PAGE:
Susan (20:40):

Yeah. He needed to pick one or two emotions as his central characters so that there would be a protagonist.

Anne (20:49):

Writer Susan Cain has the story.

Susan (20:53):

He spent some years with fear and joy as the two central protagonists.

Speaker 10 (20:58):

All right, what are we watching?

Speaker 11 (21:01):

Fear, I don't think you can handle this. It's a scary movie.

Susan (21:06):

Then he realized that the movie wasn't working.

Speaker 10 (21:11):

Thank you, Joy, but I'll have you know, I'm not scared of everything.

Susan (21:16):

He was years into the production and he felt like the whole thing was a big failure and he started to feel as if those hits that he had enjoyed were all a big fluke and his mind went spiraling out and he started feeling that he was going to lose the whole thing. This beloved career of his, and also his beloved colleagues, everything that he knew and loved, he was going to lose. With that apprehension came this realization. He started feeling really sad and he realized that this sadness was the great bonding agent, because it was his sadness that was making him aware of how connected he was to all these fellow filmmakers, who he loved so much.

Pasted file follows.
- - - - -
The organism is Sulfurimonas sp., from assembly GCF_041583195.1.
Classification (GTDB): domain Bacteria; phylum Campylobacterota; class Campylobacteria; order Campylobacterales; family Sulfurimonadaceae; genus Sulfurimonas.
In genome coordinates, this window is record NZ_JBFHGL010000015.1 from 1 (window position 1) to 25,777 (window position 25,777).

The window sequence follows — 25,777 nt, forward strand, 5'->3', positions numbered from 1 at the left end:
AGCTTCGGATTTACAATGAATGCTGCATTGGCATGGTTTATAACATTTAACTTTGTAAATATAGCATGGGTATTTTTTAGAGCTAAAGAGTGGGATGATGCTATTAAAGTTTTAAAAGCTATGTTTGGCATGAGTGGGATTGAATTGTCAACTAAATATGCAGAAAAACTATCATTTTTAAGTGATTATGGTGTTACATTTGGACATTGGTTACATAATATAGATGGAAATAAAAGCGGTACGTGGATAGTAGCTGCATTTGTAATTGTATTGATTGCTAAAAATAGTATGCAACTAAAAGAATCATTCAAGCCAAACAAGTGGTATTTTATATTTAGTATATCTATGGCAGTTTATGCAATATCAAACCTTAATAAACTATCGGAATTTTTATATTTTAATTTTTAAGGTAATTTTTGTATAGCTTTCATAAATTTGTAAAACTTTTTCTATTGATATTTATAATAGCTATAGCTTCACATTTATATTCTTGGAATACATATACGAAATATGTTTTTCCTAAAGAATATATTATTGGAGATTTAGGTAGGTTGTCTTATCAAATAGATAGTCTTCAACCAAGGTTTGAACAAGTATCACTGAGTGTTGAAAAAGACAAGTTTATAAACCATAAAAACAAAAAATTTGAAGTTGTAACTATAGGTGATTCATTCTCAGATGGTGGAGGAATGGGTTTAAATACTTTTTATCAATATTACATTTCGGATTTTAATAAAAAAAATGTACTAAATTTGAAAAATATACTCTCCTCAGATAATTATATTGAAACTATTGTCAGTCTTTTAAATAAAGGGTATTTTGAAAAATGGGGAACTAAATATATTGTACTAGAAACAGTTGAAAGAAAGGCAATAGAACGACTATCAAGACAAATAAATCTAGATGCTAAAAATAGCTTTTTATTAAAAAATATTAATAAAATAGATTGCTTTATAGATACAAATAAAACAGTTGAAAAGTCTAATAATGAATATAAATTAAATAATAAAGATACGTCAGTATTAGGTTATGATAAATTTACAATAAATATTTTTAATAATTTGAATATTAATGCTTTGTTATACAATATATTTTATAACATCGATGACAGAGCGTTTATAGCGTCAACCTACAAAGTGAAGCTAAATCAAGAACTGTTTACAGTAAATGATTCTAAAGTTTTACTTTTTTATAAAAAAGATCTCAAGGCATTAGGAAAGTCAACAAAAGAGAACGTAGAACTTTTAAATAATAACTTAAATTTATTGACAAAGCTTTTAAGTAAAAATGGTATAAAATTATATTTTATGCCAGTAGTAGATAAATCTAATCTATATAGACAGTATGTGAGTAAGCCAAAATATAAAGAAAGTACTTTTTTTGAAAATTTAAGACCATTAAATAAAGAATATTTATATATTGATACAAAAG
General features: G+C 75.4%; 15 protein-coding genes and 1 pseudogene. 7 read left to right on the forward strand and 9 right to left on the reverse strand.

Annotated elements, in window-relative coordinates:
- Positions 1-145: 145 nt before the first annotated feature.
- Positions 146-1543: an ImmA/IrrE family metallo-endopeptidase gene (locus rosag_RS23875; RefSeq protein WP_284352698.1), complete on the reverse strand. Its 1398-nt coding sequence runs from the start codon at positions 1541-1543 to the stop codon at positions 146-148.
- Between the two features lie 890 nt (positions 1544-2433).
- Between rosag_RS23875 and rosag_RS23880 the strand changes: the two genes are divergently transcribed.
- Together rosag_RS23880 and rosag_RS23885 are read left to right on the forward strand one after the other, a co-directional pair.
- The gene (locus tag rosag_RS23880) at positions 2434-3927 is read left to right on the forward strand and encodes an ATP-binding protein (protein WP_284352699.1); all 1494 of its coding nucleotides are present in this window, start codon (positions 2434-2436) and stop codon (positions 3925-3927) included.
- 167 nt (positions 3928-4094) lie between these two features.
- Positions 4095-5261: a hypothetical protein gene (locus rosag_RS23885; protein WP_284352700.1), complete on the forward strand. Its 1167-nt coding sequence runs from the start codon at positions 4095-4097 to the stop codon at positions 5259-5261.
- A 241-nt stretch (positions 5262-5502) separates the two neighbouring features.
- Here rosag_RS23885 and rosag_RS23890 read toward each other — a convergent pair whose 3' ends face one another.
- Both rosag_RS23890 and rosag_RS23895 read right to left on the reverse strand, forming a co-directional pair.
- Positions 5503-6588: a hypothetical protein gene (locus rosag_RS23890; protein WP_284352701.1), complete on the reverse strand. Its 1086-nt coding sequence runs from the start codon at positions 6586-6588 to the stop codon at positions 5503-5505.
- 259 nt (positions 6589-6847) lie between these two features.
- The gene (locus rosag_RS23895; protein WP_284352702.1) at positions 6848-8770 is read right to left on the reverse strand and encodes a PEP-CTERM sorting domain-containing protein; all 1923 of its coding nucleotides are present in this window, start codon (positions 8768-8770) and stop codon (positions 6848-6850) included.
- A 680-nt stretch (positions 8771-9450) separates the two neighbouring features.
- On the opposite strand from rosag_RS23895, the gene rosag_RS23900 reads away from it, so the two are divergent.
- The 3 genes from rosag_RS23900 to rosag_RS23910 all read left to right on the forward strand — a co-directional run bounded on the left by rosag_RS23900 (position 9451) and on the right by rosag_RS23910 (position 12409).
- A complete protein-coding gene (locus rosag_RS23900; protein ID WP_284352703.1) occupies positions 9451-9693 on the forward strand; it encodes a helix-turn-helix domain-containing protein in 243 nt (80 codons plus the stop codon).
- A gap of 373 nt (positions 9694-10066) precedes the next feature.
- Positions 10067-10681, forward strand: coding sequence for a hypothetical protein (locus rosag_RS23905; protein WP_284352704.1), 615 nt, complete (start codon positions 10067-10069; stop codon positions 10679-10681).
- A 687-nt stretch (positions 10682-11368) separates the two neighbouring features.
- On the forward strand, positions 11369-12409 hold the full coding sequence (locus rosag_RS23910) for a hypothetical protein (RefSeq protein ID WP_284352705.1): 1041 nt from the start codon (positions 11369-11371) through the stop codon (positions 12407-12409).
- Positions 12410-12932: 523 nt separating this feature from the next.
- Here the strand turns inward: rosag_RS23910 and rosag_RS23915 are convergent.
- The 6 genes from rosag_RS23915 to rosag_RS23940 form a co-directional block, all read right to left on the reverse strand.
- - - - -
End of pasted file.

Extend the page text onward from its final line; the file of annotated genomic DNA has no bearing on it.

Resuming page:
Speaker 12 (22:10):

I'm sorry they took your rocket. They took something that you loved. It's gone, forever.

Susan (22:19):

Sadness was the key and sadness was the character that had to be the protagonist of this movie.

Speaker 13 (22:26):

Sadness, don't make him feel worse.

Speaker 12 (22:28):


Susan (22:30):